Saturday, January 26, 2013

Mord im Arosa

The GURPS Monster Hunters game I play in is on hiatus for now. So last Thursday we played board games instead.

The first game was Through the Desert. This was new to me, but it's well known enough that I don't think I need to say much here. I enjoyed it. Next time I won't spread myself out so much.

Then we played a game I hadn't heard of before. Mord im Arosa has a murder mystery theme. You are an investigator trying to solve two murders that have taken place at a hotel. You are also a suspect in these murders, so you are not really trying to solve them so much as trying to cover up your own involvement and implicate somebody else. Make sense? Well, it's pretty abstract, so don't worry about it.

The hotel is built from eight paperboard boxes stacked to make a tower. The boxes are bottomless, and each has a square hole in the middle of the top. The holes are all lined up, so that things dropped into the hole on top could theoretically fall all the way to the bottom, or they could stop at any other floor.

There are two red wooden cubes, to represent the dead bodies, and each player gets twenty wooden cubes of the same color, which represent clues. The cubes are about half the size of the holes in the boxes. There is also a board representing the investigation file, also divided into eight floors.

To begin the game, someone drops the two red cubes (the dead bodies) into the top of the tower. It's important to listen, because the cubes could stop on any of the floors. Each player in turn then drops two of their own cubes into the tower. In general, we found that they fell farther than it sounded like they did.

The meat of the game, then, is guessing where the cubes landed. During the first part of the game, you're trying to guess where the two murder victims are. On your turn, you name a floor and then lift up the box for that floor and see what cubes are there. If there is a murder victim (a red cube), you place that cube on the investigation board on the appropriate floor. If clues from any other players are also on that floor, each of them must put a cube from their supply on the board on the same floor. If one of your own clues is there with the dead body, you get to simply ignore that evidence. All the clues that were on that floor are then dropped into the top of the tower again.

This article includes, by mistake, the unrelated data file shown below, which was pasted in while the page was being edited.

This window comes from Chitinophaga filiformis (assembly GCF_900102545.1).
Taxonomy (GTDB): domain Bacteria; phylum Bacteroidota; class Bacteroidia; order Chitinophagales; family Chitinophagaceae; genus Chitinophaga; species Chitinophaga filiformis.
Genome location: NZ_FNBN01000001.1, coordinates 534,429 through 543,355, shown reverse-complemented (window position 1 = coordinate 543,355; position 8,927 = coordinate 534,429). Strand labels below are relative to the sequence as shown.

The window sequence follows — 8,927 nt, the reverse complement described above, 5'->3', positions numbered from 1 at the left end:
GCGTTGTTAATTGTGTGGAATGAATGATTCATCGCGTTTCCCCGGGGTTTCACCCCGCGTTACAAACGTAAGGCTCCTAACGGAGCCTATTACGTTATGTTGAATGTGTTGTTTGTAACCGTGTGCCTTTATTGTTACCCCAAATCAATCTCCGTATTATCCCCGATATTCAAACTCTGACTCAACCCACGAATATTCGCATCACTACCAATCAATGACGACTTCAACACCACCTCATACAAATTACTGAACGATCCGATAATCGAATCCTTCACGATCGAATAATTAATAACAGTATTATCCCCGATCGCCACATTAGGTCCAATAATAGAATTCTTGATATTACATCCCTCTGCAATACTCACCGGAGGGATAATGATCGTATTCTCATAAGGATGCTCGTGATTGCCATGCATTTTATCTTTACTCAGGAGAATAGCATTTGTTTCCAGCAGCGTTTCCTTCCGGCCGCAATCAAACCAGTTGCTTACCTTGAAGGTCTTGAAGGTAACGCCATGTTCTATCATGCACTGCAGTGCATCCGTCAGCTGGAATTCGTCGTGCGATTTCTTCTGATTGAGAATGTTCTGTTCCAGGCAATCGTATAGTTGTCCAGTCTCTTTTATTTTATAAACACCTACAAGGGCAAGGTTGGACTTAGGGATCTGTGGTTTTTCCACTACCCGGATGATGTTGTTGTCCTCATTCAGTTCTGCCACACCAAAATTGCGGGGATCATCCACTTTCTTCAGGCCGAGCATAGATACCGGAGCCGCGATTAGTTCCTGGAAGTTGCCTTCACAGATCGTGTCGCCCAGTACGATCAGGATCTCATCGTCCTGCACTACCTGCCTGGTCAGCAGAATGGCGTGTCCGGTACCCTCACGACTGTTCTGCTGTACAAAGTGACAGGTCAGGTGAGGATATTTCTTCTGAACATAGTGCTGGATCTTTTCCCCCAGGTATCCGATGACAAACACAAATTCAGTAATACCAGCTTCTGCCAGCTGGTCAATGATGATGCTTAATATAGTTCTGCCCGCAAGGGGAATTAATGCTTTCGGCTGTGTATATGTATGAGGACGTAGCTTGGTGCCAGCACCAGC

If you were wrong, and you revealed a floor with no bodies, then this is sloppy investigation on your part, and you end up leaving more evidence implicating yourself behind. You take whatever clues were there and drop them back into the top of the tower, adding one cube from your own supply.

Once both bodies have been found, the second part of the game begins.On your turn, you pick a floor, and either declare that you are cleaning up after yourself, if you think you can find your own cubes, or you say that you suspect some or all of the other players, if you think you know where theirs are. If you suspect other players and you are correct, each other those players must put a cube from their supply on the investigation board for each of their clues found on that floor. If you are trying to clean up after yourself, you must pick a floor where you already have cubes on the investigation board. If you find one of your own clues, you get to remove one of your cubes from the same floor of the investigation board for each clue you found in the tower.

Either way, all the cubes found on that floor are dropped back into the tower once again. And if you were wrong on your guess, whether you were suspecting someone else or trying to clean up after yourself, this is sloppy investigation, and you must drop another cube from your supply into the tower.

The game ends when one player has ten cubes on the investigation board, or they completely empty their supply of cubes. Then each player counts their score according to where their cubes are on the investigation board: three for a cube on a floor with a body, two for a cube on a floor adjacent to a body, and one for a cube on any other floor. Highest score is the murderer and loses. Lowest score wins.

If my explanation has not been entirely clear, here is a video explanation of the game, though the reviewer skips over some points. It's really very simple: cubes in the tower always get dropped back into the tower. If you guess right about where they are, you get to take your own cubes off the investigation board into your supply, or make other players add cubes to the board from their supply.

I didn't win this one either. Most of us focused too much on trying to implicate someone else, but that's not how you win. MK was smart and focused on cleaning up after himself, so he finished with only two points and won.

In summary, it's a fun, fairly quick game with a clever mechanic. I'd play it again.

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